By Sioux City Journal
When pipeline company TransCanada announced plans for a $7 billion Keystone XL oil pipeline — an expansion of an existing line — the reaction was far from muted.
The pipeline, which eventually would run from Alberta, Canada, to Texas, originally was proposed to cross Nebraska’s sensitive Sandhills area and the Ogallala Aquifer. TransCanada has since altered the route.
The expansion has stirred a political firestorm. It started in Nebraska with local fears of water contamination and other environmental concerns, but it quickly became a much bigger issue.
A political football in Washington, D.C., the pipeline issue found its way into all stripes of negotiations on Capitol Hill. It even became an issue in the race for president.
The hyperbole on both sides was endless. The reality? Well, that’s a bit more complicated.
As the Journal reported last week, those who live along or near the existing Keystone pipeline in Northeast Nebraska don’t know what to make of the fuss over the expansion. These Nebraskans don’t give the pipeline below them much thought, aside from the economic impact it provides. In Cedar County, Nebraska, for example, the pipeline’s valuation is $99 million, generating an estimated $1.75 million in property taxes.
Spills and environmental issues? Essentially, they don’t exist in this part of the state.
The lesson here is this: We need to gather all the relevant information before letting emotion and fear take over. A more reasoned approach likely could have spared the region and nation the fierce fighting we’ve seen over the pipeline expansion project.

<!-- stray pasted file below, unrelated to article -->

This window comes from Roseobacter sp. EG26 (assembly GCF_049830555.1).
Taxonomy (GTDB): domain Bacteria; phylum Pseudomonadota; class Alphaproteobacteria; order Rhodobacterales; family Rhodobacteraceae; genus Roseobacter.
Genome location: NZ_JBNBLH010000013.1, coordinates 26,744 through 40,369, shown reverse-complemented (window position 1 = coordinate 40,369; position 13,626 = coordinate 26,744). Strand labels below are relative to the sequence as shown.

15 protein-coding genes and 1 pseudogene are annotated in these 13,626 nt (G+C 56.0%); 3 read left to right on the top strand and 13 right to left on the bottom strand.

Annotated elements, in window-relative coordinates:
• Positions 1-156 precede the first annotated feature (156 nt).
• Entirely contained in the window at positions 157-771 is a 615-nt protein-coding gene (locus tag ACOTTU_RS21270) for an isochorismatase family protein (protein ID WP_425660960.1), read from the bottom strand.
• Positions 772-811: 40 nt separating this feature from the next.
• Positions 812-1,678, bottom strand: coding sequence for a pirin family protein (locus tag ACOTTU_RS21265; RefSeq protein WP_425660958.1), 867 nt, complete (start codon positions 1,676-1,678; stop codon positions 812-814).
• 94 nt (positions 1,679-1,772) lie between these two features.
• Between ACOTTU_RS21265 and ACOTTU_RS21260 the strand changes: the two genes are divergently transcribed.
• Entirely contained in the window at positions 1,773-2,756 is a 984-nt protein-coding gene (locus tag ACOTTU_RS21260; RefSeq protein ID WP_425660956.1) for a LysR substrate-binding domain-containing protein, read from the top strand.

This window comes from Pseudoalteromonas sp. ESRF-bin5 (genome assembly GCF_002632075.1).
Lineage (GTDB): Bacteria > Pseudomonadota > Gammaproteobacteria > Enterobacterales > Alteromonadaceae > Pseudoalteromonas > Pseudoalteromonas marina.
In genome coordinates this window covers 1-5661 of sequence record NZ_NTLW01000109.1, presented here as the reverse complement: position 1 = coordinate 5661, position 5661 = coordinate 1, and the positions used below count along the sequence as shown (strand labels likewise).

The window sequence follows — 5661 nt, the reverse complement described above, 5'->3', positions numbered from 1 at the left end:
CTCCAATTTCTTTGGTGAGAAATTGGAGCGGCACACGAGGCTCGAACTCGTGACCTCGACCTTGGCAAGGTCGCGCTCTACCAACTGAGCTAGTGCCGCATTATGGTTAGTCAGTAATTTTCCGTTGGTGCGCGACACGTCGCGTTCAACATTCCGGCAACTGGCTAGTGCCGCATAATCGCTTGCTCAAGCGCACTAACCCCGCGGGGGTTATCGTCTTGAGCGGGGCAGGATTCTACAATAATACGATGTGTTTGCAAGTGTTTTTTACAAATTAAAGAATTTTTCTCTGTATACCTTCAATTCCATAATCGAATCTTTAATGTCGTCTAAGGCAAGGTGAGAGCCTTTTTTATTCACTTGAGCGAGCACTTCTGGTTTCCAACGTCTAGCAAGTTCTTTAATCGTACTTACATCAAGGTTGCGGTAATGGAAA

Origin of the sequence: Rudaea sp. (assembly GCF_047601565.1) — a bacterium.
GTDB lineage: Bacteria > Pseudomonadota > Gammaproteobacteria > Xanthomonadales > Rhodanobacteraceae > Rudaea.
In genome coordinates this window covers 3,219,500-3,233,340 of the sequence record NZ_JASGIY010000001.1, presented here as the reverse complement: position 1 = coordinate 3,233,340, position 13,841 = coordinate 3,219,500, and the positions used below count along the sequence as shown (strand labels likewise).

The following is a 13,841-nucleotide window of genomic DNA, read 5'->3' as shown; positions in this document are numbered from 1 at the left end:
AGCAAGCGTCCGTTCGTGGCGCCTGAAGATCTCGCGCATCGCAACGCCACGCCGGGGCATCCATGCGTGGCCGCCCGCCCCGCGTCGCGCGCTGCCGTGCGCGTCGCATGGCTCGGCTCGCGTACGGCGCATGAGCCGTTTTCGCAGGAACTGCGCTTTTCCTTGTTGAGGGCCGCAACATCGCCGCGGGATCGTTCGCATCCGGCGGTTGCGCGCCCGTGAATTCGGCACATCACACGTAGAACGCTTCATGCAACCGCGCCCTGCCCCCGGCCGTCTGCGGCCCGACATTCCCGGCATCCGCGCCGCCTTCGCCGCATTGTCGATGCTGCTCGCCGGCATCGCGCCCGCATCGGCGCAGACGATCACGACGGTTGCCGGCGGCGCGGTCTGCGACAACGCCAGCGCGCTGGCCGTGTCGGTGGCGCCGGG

We shouldn’t, of course, ignore environmental concerns. Key differences exist between the pipeline already built and the proposed expansion. For example, soil types and the depth of water table are significantly different in Northeast Nebraska.
For those reasons, political leaders and activists were right to ask reasonable questions.
Still, we’re left with the sense that the fuss over the Keystone pipeline expansion likely was much ado about little.
But don’t take our word for it. Ask Cedar County landowner Dennis Arens Sr.:
“I never in my life dealt with someone so wonderful doing business,” Arens told the Journal. “As far as if they wanted to put another pipeline next to this one, I’m 100 percent for it.”